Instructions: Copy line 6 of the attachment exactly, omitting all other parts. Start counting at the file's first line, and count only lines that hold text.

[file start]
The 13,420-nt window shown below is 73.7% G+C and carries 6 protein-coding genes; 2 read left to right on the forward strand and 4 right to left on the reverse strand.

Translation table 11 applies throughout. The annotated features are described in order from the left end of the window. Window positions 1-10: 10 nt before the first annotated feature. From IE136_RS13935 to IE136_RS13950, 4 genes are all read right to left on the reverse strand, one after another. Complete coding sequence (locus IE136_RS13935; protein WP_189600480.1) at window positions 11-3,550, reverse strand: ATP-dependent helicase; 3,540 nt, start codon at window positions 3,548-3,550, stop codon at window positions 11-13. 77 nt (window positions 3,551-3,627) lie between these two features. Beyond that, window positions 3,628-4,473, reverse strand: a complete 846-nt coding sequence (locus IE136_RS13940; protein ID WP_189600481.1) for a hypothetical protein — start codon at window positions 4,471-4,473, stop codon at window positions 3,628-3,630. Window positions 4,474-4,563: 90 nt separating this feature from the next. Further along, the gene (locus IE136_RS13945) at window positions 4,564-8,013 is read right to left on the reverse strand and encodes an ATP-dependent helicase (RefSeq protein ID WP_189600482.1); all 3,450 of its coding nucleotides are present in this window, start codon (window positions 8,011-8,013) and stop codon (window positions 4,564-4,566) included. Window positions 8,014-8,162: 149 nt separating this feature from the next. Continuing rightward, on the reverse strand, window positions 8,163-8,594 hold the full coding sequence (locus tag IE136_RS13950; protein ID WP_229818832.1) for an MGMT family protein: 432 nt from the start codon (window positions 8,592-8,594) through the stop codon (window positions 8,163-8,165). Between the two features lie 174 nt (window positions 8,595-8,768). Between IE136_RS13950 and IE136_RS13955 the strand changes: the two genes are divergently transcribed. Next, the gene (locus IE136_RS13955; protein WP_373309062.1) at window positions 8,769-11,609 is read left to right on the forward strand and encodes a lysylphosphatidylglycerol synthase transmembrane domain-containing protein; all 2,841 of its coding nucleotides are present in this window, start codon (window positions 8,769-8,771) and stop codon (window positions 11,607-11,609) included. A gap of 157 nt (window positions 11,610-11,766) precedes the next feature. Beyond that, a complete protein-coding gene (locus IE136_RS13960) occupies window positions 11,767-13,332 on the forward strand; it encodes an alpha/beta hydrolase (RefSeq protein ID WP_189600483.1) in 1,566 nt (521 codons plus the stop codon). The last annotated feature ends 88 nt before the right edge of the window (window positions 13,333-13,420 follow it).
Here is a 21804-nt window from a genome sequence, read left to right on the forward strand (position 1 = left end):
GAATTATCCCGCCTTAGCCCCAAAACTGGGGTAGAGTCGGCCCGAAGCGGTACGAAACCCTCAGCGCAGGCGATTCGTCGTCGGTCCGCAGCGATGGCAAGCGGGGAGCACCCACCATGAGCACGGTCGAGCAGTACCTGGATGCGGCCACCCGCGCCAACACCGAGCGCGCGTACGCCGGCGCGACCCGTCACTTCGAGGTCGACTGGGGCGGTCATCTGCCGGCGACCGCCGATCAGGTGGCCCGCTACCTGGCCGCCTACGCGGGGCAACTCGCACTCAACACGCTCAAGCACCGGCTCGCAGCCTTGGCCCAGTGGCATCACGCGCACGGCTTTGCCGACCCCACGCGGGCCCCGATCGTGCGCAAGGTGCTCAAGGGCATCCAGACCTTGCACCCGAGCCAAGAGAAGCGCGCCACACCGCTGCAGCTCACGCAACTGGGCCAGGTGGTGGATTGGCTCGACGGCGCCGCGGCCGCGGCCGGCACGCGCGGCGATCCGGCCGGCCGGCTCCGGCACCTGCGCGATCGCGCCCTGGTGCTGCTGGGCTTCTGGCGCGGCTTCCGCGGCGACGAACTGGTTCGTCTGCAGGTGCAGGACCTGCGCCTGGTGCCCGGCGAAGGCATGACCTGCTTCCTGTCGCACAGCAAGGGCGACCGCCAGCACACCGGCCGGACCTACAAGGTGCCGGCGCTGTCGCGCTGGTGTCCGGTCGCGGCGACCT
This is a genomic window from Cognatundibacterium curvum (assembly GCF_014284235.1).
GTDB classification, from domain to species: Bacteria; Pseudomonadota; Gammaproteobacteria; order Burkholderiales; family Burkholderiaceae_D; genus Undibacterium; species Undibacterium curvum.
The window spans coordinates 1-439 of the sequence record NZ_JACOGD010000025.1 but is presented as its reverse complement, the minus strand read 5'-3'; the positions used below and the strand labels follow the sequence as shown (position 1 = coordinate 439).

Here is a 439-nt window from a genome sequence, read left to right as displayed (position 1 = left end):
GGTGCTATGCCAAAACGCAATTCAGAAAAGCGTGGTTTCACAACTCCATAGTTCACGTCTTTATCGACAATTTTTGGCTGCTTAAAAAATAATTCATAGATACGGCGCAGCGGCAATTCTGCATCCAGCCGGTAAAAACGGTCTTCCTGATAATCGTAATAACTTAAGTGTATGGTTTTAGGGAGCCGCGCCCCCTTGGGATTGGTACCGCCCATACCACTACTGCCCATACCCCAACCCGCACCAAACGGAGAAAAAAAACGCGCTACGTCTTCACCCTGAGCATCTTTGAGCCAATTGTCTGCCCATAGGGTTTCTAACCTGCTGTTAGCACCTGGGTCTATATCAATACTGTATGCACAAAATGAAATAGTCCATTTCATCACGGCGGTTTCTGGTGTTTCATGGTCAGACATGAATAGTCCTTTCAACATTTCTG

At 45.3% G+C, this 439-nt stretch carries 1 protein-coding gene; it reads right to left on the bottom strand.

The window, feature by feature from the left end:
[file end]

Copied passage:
GTDB classification, from domain to species: Bacteria; Pseudomonadota; Gammaproteobacteria; order Burkholderiales; family Burkholderiaceae_D; genus Undibacterium; species Undibacterium curvum.